Character evidence is evidence of a person's character that is offered to prove that the person acted in accordance with that character. For example, if a plaintiff in a personal injury case introduces evidence that the defendant has a history of reckless driving, that evidence would be character evidence.
Character evidence is generally not admissible in court because it is considered unfair to use a person's character to prove that they acted a certain way in a particular instance. However, there are some exceptions to this rule, such as when the evidence is offered to prove motive, opportunity, intent, preparation, plan, knowledge, identity, or absence of mistake or accident.
If a party attempts to introduce character evidence, the opposing party may object on the basis of character evidence. The court will then determine whether the evidence is character evidence and whether it is admissible under an exception to the character evidence rule.
4. Leading Questions
A leading question is a question that suggests a particular answer or directs the witness to a particular response. For example, if an attorney asks a witness, "You saw the defendant run the red light, didn't you?" that would be a leading question.
Leading questions are generally not allowed during direct examination because they can be used to influence the witness's testimony. However, they may be allowed during cross-examination, which is when the opposing party has the opportunity to question the witness.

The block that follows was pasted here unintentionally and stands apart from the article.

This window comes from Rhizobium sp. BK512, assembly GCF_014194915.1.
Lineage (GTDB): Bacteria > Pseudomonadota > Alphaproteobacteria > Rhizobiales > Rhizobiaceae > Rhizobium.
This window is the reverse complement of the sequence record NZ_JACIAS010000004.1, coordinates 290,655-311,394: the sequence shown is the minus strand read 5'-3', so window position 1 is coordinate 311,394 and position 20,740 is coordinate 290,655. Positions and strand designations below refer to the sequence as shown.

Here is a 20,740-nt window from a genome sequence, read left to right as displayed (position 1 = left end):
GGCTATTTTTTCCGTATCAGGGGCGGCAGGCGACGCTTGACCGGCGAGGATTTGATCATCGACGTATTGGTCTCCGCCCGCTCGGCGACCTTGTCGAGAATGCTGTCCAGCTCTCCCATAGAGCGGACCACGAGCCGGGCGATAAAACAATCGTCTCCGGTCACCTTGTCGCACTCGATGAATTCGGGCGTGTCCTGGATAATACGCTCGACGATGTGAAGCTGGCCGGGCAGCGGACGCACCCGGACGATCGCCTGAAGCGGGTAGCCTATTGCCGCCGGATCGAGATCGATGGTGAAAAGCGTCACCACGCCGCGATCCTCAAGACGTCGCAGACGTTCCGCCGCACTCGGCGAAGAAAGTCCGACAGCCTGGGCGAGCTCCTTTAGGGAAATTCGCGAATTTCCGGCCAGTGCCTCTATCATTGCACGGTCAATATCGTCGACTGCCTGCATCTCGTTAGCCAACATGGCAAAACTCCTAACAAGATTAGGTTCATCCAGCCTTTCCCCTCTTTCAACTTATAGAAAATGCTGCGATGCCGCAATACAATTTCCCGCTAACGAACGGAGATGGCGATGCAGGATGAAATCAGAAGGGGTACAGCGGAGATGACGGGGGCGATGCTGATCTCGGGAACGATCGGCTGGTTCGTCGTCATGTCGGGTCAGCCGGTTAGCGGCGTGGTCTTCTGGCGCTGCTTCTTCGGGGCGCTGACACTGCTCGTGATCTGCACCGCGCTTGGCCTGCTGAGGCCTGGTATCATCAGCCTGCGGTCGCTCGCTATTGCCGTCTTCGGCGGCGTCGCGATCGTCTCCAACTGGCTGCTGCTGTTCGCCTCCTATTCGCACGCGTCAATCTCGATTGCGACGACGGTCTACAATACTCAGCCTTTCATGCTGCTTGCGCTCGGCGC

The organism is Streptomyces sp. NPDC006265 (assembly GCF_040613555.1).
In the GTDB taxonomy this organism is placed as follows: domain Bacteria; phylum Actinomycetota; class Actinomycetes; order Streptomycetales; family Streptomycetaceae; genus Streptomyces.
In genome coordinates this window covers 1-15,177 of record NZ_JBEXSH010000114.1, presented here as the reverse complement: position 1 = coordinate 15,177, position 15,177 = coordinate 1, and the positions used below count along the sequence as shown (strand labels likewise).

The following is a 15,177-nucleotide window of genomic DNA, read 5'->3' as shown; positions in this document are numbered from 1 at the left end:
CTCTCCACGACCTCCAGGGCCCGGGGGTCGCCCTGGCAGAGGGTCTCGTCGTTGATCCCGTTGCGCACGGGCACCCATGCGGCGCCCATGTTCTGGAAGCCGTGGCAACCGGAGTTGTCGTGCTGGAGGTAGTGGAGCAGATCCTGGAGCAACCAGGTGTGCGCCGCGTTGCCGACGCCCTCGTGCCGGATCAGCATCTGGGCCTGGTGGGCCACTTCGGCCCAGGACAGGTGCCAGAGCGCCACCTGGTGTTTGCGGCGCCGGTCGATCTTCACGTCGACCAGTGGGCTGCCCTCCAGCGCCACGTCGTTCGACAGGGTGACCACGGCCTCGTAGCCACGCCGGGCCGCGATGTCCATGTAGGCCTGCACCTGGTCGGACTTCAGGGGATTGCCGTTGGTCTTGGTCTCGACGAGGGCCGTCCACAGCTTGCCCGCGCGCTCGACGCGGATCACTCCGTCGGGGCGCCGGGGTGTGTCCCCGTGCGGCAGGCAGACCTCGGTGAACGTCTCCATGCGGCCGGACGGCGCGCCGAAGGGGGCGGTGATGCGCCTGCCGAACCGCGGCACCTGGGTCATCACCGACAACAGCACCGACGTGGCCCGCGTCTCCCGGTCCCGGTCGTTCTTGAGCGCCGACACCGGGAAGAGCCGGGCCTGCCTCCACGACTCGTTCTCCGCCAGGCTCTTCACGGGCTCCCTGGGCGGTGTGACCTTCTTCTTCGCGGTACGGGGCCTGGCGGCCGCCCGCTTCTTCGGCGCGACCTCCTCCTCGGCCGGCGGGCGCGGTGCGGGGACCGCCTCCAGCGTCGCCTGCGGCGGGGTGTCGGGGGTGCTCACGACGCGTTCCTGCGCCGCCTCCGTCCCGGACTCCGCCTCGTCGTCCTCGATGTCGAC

If a party objects to a leading question, the court will determine whether the question is leading and whether it is admissible. If the court sustains the objection, the attorney must rephrase the question in a non-leading manner.
5. Opinion Evidence
Opinion evidence is evidence that involves an expert's opinion or a witness's opinion. Expert opinion testimony is admissible if the expert is qualified to testify and the opinion is based on sufficient facts or data and is the product of reliable principles and methods. Lay opinion testimony is admissible if it is rationally based on the witness's perception and is helpful to a clear understanding of the witness's testimony or the determination of a fact in issue.
For example, in a personal injury case, a medical expert may offer an opinion about the cause of the plaintiff's injuries, or a witness may offer an opinion about the speed of a vehicle involved in an accident.